"I am not one who was born in the custody of wisdom. I am one who is fond of olden times and intense in quest of the sacred knowing of the ancients." Gustave Courbet

22 June 2022


Ed Offley on German U-Boats directly off the coast of Virginia Beach during World War Two ...
Earlier in the crossing, Degen, navigator Günter Kunert, and his two watch officers had spent hours studying a large nautical chart of the area. They concluded that the strict operational order that Dönitz and his staff had written would doom U-701 to failure and probable detection. “Our order directed us to go straight to the entrance of Chesapeake Bay; to dive there during the night and to observe during the day the exact ship traffic of incoming and outgoing ships,” Degen recalled. But the chart showed that this meant U-701 would have to hide in just 36 feet of water, leaving her conning tower just four feet below the surface.

Dismissing the order as “suicidal,” Degen opted to make a straight run-in to the channel after midnight. The lighthouses on Cape Henry and Cape Charles would make the move simple and relatively easy. U-701 slowly headed west toward the Virginia Beach oceanfront.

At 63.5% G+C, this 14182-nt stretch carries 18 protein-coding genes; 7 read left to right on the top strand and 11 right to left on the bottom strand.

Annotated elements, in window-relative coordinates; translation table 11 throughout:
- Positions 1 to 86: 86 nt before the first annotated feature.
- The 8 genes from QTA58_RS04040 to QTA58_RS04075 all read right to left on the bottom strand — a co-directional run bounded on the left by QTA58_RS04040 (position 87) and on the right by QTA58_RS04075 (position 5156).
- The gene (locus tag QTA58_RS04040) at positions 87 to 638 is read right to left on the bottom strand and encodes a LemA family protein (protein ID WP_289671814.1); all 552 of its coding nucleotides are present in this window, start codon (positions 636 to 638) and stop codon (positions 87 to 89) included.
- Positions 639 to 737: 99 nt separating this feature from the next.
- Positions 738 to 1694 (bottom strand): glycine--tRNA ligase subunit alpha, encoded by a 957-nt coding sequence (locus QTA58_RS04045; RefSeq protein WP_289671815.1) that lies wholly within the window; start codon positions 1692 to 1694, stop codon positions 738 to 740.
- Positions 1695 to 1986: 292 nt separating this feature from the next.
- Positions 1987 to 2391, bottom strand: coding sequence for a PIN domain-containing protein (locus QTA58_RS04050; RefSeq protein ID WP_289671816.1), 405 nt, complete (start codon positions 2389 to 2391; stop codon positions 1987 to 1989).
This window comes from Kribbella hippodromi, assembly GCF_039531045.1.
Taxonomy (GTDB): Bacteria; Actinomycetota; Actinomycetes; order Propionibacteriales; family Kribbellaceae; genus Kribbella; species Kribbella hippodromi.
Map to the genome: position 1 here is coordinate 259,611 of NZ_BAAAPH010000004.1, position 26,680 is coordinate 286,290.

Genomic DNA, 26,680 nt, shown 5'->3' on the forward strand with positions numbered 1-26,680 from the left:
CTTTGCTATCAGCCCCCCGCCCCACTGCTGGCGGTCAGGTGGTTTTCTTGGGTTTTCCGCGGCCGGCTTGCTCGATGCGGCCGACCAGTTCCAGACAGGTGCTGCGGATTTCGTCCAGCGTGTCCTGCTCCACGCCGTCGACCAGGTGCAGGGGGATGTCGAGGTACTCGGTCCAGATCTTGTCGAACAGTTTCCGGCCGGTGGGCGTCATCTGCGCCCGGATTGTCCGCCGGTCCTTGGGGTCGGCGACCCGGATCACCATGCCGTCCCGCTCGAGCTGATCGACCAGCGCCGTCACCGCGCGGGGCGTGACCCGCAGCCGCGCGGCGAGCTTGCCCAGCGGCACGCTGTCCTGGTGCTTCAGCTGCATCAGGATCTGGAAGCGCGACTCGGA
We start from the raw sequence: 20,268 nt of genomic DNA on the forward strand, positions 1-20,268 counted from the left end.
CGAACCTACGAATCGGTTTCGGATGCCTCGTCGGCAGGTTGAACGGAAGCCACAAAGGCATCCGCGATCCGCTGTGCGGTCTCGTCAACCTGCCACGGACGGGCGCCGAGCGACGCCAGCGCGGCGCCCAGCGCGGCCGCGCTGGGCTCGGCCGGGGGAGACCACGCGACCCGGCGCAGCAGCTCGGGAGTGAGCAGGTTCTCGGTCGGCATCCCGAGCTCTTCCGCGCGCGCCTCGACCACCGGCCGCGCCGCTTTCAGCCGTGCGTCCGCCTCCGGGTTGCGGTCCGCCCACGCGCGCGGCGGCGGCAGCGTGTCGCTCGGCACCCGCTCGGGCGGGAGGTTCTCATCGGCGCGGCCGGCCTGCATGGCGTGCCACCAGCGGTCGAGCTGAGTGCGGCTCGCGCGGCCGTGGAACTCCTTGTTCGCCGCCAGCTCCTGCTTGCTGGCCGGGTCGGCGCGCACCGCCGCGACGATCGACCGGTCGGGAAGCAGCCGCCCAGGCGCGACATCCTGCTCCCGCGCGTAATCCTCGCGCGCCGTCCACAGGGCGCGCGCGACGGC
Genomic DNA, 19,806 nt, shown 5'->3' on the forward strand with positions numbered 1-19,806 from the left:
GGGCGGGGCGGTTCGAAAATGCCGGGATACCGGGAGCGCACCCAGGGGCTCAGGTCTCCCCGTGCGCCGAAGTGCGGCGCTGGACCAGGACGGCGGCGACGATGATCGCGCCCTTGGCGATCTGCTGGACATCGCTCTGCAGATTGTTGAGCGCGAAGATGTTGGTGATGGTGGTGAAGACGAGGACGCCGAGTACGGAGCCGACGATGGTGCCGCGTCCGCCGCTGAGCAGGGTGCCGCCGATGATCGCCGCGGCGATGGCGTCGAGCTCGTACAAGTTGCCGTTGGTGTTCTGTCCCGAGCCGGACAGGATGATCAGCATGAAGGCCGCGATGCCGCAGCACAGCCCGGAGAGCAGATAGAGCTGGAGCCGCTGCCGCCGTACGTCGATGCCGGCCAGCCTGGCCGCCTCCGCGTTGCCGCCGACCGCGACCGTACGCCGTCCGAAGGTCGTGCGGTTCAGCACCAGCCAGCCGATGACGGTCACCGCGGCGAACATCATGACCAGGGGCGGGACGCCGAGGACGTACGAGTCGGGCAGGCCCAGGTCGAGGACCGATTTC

After an hour, Kunert called out that the two lighthouses were aligned, and Degen ordered a 90-degree turn to starboard, running just several hundred yards offshore. Five months earlier, U-boats in the first coastal attacks had been amazed to find shoreline streets on New York’s Long Island brightly lit; now, after hundreds of ships had gone down from U-boat torpedoes, Degen and his lookouts were seeing the same “breathtaking” sight along the Virginia shore. “We could see . . . even cars and people and lighted houses,” Degen would recall. “These Americans didn’t seem to know there was a war going on!”

As the Cape Henry lighthouse loomed up ahead to port, Degen gave the order to his torpedo compartment to prepare to drop the mines. The torpedo gang flooded the five torpedo tubes and released the locking bolt that anchored the foremost mine in each tube. Before he could order the first mine dropped, Degen and his lookouts stiffened as a small patrol boat appeared traveling right to left across the U-boat’s track just several hundred yards away. She reached the edge of the channel, then reversed course, unaware that she was practically on top of the U-boat.

Offley joins Proceedings Podcast host Eric Mills to discuss U-701 ...

Thanks, Buff.

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